Matrix by Lauren Groff

(Reported by Adjoa Andoh; 8 hours and 52 minutes)

When Marie de France is driven from the royal court of Eleanor of Aquitaine, she is sent to a dilapidated English abbey. The place is riddled with disease and deprivation, but Marie decides to redress the situation of the abbey and create a kind of feminine utopia. A beautiful and seductive novel that transports the listener completely and completely into another world.

gas man by Colin Black

(Reported by author; 9:30 a.m.)

Sacred surgeons. Why do they get all the credit? Ask any anesthetist and they’ll tell you who the real heroes in the OR are. In gas manA highly entertaining and revealing account of what happens when you’re cold on the stretcher, Colin Black takes us from accidental medical student to consultant pediatric anesthesiologist at Crumlin Children’s Hospital.

The only good Indians by Stephen Graham Jones

(Reported by Shaun Taylor-Corbett; 8:37 a.m.)

Four young men set out to hunt moose in a forbidden part of their tribe’s territory. Ten years later, what they did that day comes back to haunt them, metaphorically and quite literally. Part dark meditation on Native American guilt, part satisfying macabre horror tale, The only good Indians is best enjoyed at night with the lights off. Sit around a campfire, if possible.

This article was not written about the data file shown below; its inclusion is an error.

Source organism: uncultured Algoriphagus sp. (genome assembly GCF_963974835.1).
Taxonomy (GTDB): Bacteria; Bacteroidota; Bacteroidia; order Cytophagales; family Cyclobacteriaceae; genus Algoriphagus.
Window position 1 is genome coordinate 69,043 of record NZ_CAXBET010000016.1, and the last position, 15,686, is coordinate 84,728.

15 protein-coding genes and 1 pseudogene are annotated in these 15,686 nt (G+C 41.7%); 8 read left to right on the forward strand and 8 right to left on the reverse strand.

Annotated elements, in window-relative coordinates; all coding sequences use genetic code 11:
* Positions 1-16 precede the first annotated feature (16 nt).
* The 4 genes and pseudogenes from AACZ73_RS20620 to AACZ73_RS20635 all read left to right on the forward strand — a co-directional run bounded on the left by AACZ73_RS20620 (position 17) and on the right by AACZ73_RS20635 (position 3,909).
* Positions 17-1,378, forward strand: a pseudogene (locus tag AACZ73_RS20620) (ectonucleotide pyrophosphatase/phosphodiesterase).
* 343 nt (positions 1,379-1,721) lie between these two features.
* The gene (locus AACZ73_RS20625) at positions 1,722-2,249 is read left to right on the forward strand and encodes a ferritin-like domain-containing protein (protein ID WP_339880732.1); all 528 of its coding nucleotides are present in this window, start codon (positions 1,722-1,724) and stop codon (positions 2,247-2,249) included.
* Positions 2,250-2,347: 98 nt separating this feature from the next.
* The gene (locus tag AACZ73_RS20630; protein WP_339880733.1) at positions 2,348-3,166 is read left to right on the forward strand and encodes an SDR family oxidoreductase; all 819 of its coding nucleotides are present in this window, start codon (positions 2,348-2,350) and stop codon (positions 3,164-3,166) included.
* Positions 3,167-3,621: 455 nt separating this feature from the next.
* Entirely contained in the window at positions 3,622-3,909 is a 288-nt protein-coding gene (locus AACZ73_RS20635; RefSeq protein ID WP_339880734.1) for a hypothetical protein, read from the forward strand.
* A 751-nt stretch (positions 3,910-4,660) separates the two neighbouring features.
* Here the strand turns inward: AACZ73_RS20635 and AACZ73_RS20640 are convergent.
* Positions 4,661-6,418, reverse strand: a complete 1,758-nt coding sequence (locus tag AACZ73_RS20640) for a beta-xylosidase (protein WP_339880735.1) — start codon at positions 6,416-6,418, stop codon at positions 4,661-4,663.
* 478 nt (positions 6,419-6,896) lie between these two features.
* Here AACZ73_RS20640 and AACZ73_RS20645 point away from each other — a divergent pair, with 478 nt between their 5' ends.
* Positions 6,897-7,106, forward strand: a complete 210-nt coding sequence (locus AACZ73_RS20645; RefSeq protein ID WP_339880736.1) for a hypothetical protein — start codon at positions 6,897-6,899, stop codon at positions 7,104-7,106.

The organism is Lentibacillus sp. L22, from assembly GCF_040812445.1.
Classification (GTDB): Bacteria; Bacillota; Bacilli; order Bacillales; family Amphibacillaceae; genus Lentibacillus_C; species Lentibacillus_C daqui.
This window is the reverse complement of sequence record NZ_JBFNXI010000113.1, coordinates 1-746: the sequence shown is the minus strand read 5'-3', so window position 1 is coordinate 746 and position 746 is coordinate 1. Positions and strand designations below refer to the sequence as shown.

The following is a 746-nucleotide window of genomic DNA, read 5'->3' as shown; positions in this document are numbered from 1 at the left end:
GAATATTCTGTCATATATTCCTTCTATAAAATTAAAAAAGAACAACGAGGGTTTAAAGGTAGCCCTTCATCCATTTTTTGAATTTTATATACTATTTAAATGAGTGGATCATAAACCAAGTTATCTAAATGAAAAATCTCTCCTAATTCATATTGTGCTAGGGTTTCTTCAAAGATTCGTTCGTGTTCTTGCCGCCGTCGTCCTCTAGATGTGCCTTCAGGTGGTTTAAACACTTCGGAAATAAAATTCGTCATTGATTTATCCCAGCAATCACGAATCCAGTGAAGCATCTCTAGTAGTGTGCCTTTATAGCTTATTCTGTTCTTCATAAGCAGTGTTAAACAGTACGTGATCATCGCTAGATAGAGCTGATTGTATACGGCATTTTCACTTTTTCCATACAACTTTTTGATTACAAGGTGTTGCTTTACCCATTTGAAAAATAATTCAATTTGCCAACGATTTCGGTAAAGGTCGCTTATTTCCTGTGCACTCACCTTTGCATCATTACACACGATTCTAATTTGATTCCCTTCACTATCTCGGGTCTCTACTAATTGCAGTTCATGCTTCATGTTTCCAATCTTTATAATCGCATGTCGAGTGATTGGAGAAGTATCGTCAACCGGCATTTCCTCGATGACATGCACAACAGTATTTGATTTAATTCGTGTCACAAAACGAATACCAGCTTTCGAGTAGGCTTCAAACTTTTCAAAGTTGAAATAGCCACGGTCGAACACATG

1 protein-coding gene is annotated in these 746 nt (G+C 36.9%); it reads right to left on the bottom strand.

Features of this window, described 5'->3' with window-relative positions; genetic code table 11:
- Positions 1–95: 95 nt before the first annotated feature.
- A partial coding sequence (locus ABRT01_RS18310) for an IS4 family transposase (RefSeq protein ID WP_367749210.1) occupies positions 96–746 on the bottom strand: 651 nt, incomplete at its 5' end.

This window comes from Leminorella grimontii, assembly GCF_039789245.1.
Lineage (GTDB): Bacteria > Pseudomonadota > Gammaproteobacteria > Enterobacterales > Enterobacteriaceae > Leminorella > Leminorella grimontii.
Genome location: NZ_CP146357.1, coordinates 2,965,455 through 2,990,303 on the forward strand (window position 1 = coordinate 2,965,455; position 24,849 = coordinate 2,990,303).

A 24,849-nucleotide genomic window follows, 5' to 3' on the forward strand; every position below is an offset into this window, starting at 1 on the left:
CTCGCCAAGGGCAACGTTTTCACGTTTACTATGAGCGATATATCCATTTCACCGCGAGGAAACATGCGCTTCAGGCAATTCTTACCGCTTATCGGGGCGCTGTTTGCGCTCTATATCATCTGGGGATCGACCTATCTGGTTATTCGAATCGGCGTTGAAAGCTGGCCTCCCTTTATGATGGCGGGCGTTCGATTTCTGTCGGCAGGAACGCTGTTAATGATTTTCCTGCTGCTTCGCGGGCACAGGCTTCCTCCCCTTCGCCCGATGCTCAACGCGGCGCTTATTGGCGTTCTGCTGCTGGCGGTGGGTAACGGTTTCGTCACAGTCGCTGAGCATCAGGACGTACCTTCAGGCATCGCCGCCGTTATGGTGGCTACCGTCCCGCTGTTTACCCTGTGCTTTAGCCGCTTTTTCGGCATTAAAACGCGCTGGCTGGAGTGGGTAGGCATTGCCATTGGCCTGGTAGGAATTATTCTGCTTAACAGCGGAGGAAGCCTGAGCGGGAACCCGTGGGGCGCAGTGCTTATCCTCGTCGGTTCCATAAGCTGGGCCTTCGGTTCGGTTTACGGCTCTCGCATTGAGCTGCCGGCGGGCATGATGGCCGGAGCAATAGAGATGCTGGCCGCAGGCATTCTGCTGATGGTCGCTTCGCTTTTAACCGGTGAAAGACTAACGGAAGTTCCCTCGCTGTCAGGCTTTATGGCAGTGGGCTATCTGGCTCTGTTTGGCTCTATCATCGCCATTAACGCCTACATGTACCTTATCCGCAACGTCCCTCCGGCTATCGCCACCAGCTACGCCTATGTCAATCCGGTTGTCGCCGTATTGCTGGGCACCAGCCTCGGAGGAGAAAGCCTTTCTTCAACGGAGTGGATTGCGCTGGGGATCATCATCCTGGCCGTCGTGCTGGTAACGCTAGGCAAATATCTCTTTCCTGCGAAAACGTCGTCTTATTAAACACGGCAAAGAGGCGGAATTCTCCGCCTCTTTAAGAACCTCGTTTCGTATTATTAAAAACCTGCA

Sundial by Catriona Ward

(Reported by Katherine Fenton; 12:58 PM)

Who doesn’t love a good psychological gothic horror about a particularly disturbing and toxic mother-daughter relationship? Sundial is one of those books you’ll get the most out of going blind – it’s filled with twists, turns, mystery and paranoia. Part of the fun is guessing where he’ll go next, and hoo-boy does he go to some pretty dark places. Not one for the family road trip to Clara Lara, then. Do people still go to Clara Lara?

War and peace by Leo Tolstoy

(Reported by Thandiwe Newton; 60 hours 14 minutes)

An often overlooked benefit of listening to audiobooks is how they can enrich your life in the most unexpected ways. You could be lying on your couch, being too hungover to even get dressed, dying of acute dehydration, and eating a cold pizza you don’t even want. But stay a while War and peace and bingo bango — you’re actually accomplishing something!

The parcel by Jean Hanff Korelitz

(Reported by Kirby Heyborne; 10:43 AM)

Sometimes you’re not in the mood to War and peace, and it’s good. Sometimes you just want a no-fuss three-star thriller to pass the time on a long drive. Walk in The parcel. When a struggling writer steals someone else’s plot for their new novel, it shoots straight to the top of the New York Times bestseller list. Things start to go off the rails when he receives an email that simply says, “You’re a thief.” Crazy and enjoyable in equal measure.